Honestly, I don’t know if we met anyone along the Gibb who didn’t have to change at least one tire at some point during their trip. Plan on having two spares, and do double-check that your jack works — it wasn’t until we got a flat that we realized the jack our rental came with was broken. We ended up getting help from a fellow traveler, but between that and having just one spare, our tire situation was more stressful than it needed to be. Note that while Over the Range Tyre & Mechanical Repairs is the only dedicated mechanic along the Gibb (sidenote: we were so impressed with Neville’s service here!), any of the stations and roadhouses open to visitors should be able to help with tire repairs.
Plan on driving during the day.
In this part of Australia, it’s not so much big kangaroos you need to be wary of hitting at night; it’s wallabies and — worse! — cattle. Note that most rental insurance won’t cover incidents that happen while driving at night, and that if you do run into any trouble, it’s unlikely any other vehicles will pass by to help until the next morning.
Accommodation is often offered by cattle stations along the route.
We camped out every night (as most people on the Gibb do!), relying on a variety of designated camping sites offered by cattle stations open to visitors and national park campgrounds. If you feel like spoiling yourself, a lot of the stations offer proper beds, too. While we’d originally hoped to rely on the WikiCamps app to find free camping, we quickly realized that this doesn’t really exist along the Gibb as all the land is either privately owned or part of a national park (…not that this stops everyone). Having road tripped the Gibb at the end of the season, we never had trouble securing a place to stay; if you’re going during the peak season between June and August, however, I hear it’s a good idea to book accommodation in advance.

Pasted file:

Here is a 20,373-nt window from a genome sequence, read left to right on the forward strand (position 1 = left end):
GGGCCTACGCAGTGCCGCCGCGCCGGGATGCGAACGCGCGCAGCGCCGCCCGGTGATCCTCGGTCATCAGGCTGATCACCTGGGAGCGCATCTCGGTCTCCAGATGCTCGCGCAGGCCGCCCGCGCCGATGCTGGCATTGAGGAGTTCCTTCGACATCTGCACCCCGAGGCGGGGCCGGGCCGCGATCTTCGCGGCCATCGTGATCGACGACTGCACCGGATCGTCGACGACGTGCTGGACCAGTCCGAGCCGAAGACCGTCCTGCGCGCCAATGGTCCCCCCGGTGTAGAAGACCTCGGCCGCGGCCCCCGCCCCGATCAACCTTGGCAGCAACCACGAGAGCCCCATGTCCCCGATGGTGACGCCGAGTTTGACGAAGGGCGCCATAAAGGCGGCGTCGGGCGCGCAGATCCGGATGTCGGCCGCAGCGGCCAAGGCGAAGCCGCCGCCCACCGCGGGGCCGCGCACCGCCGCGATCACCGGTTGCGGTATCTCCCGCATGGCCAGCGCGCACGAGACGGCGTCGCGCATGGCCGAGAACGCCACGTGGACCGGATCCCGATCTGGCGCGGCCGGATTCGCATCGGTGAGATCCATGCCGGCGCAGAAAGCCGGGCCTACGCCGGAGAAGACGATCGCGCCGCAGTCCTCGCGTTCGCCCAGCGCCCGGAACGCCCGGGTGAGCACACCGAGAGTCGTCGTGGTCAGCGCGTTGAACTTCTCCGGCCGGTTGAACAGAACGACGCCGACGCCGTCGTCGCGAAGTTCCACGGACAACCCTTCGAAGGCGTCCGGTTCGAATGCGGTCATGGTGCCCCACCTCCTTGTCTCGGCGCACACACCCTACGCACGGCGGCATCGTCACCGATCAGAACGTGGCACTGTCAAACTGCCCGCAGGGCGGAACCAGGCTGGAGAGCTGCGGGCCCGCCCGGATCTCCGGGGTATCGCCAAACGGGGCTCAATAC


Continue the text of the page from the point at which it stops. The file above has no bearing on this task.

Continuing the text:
Know that you’ll be largely off-the-grid.
No phone, no internet, no distractions — it’s a beautiful thing!
It’s not a trip for a shoestring budget.
Needless to say, having your own (4WD!) ride will go a long way. The Mitsubishi Pajero we rented was awesome and caused a lot less stress than some of our friends’ vehicles, but the cost was steep at $1,788 AUD for ten days (or $596 each splitting costs between the three of us). For reference, we spent about $620 on gas, $450 on food and alcohol (including both the groceries we bought ahead and treats along the trip), $400 on camping fees (a cost we hadn’t considered!) and $80 on our tire repair. Splitting costs between three people, we totalled roughly $1,150 AUD each for our ten-day trip. It was worth every dollar and then some, but I’ll be honest — it was more than any of us had budgeted!
…nor is it a trip to rush.
Ten days was good — I never felt like we cheated ourselves, and we had time to finish the Gibb and see more of the Kimberley besides — but if I could do the trip over, I’d give myself at least two weeks. I wanted to savor every little stop along the Gibb. Bottom line: I’d recommend taking as much time as you can afford. Moreso than perhaps any of my other travels, this experience truly felt like a once-in-a-lifetime trip — after all, as an American based on the other side of the world, I doubt I’ll find myself in such a remote and out-of-the-way corner of Australia again anytime soon!
Be prepared to deal with high temperatures…and flies.
Know what you’re getting yourself into. If you can’t deal with bugs and sweat, this probably isn’t the trip for you. Temperatures regularly soar into the 100s (or 40s, for those of you who aren’t fellow Americans!). Always have plenty of water available and be smart. As for the flies, well…that annoying little reality is just one of the costs of experiencing the Gibb in all its glory. Don’t say I didn’t warn you!
Be aware of where saltwater crocodiles might be.
There aren’t saltwater crocs around most of the major stops along the Gibb, but in Australia’s Outback, it’s a good rule of thumb to be wary of their presence. Look for signs, and don’t just assume you can swim anywhere. Along the Gibb, you’re most likely to encounter salties around the Pentecost River (their name is misleading: they are very much at home in freshwater!).
WHAT TO PACK